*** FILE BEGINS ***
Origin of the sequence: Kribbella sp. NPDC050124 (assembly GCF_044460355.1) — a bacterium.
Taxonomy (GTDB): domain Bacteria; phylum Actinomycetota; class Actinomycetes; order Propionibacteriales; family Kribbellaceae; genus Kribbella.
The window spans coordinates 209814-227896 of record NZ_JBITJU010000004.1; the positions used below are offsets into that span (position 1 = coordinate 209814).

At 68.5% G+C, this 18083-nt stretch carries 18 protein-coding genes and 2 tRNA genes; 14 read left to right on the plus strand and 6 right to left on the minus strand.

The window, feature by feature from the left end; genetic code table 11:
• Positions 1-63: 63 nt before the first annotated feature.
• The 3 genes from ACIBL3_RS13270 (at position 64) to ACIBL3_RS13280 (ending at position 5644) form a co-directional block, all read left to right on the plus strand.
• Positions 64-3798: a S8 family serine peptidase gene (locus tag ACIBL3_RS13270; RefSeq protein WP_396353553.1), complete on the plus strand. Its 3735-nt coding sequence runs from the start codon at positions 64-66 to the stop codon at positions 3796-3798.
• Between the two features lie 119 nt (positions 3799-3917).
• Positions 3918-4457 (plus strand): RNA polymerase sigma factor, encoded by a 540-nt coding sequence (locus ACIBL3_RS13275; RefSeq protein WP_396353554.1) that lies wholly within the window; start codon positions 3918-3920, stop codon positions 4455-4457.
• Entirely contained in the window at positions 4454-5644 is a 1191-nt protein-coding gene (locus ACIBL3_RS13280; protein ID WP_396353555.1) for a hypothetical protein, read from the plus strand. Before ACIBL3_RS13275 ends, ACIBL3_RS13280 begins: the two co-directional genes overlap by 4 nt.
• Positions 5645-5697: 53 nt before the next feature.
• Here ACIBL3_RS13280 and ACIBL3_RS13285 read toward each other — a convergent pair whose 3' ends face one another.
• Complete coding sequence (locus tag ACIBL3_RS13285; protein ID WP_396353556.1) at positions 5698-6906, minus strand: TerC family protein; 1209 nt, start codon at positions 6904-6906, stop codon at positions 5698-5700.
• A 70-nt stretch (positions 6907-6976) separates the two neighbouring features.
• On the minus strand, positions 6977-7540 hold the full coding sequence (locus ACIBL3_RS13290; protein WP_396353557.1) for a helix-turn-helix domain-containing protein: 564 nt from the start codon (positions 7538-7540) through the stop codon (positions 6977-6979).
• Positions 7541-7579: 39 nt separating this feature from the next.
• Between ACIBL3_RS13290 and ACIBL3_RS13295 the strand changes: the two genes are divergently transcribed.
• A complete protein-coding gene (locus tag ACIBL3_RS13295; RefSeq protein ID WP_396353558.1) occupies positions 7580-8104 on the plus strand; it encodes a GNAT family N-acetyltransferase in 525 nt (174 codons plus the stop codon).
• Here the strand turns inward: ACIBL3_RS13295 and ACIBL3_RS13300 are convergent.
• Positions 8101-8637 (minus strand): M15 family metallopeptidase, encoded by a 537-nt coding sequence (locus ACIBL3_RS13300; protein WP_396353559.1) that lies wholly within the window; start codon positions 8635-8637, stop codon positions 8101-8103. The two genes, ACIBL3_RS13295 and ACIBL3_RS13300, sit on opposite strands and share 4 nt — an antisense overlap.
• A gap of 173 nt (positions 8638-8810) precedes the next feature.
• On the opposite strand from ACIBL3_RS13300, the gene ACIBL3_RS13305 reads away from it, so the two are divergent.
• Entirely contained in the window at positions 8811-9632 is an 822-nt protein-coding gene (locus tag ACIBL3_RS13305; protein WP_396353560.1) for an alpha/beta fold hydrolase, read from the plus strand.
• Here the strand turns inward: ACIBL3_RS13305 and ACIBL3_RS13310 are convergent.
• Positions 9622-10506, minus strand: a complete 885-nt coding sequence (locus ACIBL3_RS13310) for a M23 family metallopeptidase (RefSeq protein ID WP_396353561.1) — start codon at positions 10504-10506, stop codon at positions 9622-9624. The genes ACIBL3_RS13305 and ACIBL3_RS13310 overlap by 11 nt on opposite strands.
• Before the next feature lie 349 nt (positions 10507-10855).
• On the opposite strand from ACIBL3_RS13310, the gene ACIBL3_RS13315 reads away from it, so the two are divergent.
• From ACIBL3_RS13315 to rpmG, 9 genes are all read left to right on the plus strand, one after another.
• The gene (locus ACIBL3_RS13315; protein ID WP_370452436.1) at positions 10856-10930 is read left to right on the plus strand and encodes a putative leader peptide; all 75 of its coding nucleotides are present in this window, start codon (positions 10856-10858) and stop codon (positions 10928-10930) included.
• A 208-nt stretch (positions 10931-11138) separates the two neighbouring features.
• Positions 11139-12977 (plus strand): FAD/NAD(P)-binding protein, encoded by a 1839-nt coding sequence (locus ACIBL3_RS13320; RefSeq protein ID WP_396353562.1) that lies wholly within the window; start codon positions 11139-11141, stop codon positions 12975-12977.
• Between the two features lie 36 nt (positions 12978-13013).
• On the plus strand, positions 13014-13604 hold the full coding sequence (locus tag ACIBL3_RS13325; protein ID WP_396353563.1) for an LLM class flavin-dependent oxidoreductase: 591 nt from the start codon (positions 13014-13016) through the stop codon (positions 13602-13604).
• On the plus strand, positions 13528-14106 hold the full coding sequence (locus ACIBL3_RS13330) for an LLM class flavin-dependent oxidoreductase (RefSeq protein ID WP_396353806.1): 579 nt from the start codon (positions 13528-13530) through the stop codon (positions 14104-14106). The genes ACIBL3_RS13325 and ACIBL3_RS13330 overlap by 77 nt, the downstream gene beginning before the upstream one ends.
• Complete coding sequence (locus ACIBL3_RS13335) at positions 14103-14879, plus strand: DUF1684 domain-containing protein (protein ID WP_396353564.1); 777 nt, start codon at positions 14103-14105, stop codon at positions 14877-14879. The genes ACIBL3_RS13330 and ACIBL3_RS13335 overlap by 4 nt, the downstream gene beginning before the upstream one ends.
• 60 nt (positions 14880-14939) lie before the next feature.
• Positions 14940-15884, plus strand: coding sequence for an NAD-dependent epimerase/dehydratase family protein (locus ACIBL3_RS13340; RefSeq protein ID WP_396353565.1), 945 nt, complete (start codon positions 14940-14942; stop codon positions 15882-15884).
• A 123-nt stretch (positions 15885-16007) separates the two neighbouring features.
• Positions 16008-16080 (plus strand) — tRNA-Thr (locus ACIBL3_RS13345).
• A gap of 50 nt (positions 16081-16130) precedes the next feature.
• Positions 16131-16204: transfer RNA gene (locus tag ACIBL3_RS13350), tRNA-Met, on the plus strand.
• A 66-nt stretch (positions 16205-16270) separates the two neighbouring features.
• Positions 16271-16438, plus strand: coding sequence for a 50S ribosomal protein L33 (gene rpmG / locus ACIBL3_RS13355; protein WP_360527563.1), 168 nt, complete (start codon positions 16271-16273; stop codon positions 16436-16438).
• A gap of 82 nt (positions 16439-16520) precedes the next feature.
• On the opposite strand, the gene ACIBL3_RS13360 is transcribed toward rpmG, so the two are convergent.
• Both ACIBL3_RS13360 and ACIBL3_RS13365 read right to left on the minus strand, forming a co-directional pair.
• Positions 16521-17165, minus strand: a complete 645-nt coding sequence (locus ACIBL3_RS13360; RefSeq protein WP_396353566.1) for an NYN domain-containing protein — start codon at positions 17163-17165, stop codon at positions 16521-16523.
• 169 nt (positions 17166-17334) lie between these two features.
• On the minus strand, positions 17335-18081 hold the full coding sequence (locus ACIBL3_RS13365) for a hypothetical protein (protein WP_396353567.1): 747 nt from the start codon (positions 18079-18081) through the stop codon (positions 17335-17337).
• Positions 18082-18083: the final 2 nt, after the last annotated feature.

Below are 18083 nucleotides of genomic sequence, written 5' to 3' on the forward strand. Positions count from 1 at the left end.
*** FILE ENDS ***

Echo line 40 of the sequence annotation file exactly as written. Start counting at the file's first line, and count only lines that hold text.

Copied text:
• Positions 16008-16080 (plus strand) — tRNA-Thr (locus ACIBL3_RS13345).